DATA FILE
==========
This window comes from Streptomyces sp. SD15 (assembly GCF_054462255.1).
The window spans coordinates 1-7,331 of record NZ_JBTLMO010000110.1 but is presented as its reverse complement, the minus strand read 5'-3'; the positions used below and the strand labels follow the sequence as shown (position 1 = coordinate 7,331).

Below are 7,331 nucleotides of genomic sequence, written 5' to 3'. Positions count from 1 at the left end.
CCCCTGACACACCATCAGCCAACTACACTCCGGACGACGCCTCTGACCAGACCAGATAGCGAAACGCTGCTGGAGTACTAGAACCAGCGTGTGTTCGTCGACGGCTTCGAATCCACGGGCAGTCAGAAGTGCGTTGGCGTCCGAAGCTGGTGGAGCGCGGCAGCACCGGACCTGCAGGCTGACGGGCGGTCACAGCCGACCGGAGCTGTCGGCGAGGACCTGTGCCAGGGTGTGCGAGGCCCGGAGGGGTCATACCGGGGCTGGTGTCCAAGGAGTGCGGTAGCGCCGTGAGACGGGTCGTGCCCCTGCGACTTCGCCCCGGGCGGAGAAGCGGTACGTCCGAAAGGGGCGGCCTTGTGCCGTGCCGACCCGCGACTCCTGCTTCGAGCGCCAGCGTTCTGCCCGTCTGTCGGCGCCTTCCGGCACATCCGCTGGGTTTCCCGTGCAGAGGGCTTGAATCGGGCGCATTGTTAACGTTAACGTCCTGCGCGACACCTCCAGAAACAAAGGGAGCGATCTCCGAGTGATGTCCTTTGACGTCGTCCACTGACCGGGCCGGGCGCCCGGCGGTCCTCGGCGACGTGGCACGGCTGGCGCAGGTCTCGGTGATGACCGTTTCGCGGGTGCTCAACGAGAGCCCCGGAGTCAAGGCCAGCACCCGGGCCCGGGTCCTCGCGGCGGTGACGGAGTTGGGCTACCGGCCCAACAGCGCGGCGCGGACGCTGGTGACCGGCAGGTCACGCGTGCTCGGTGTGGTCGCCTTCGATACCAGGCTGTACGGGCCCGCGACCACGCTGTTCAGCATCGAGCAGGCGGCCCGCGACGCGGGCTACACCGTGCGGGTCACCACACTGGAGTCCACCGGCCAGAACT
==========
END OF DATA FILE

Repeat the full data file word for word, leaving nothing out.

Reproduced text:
This window comes from Streptomyces sp. SD15 (assembly GCF_054462255.1).
The window spans coordinates 1-7,331 of record NZ_JBTLMO010000110.1 but is presented as its reverse complement, the minus strand read 5'-3'; the positions used below and the strand labels follow the sequence as shown (position 1 = coordinate 7,331).

Below are 7,331 nucleotides of genomic sequence, written 5' to 3'. Positions count from 1 at the left end.
CCCCTGACACACCATCAGCCAACTACACTCCGGACGACGCCTCTGACCAGACCAGATAGCGAAACGCTGCTGGAGTACTAGAACCAGCGTGTGTTCGTCGACGGCTTCGAATCCACGGGCAGTCAGAAGTGCGTTGGCGTCCGAAGCTGGTGGAGCGCGGCAGCACCGGACCTGCAGGCTGACGGGCGGTCACAGCCGACCGGAGCTGTCGGCGAGGACCTGTGCCAGGGTGTGCGAGGCCCGGAGGGGTCATACCGGGGCTGGTGTCCAAGGAGTGCGGTAGCGCCGTGAGACGGGTCGTGCCCCTGCGACTTCGCCCCGGGCGGAGAAGCGGTACGTCCGAAAGGGGCGGCCTTGTGCCGTGCCGACCCGCGACTCCTGCTTCGAGCGCCAGCGTTCTGCCCGTCTGTCGGCGCCTTCCGGCACATCCGCTGGGTTTCCCGTGCAGAGGGCTTGAATCGGGCGCATTGTTAACGTTAACGTCCTGCGCGACACCTCCAGAAACAAAGGGAGCGATCTCCGAGTGATGTCCTTTGACGTCGTCCACTGACCGGGCCGGGCGCCCGGCGGTCCTCGGCGACGTGGCACGGCTGGCGCAGGTCTCGGTGATGACCGTTTCGCGGGTGCTCAACGAGAGCCCCGGAGTCAAGGCCAGCACCCGGGCCCGGGTCCTCGCGGCGGTGACGGAGTTGGGCTACCGGCCCAACAGCGCGGCGCGGACGCTGGTGACCGGCAGGTCACGCGTGCTCGGTGTGGTCGCCTTCGATACCAGGCTGTACGGGCCCGCGACCACGCTGTTCAGCATCGAGCAGGCGGCCCGCGACGCGGGCTACACCGTGCGGGTCACCACACTGGAGTCCACCGGCCAGAACT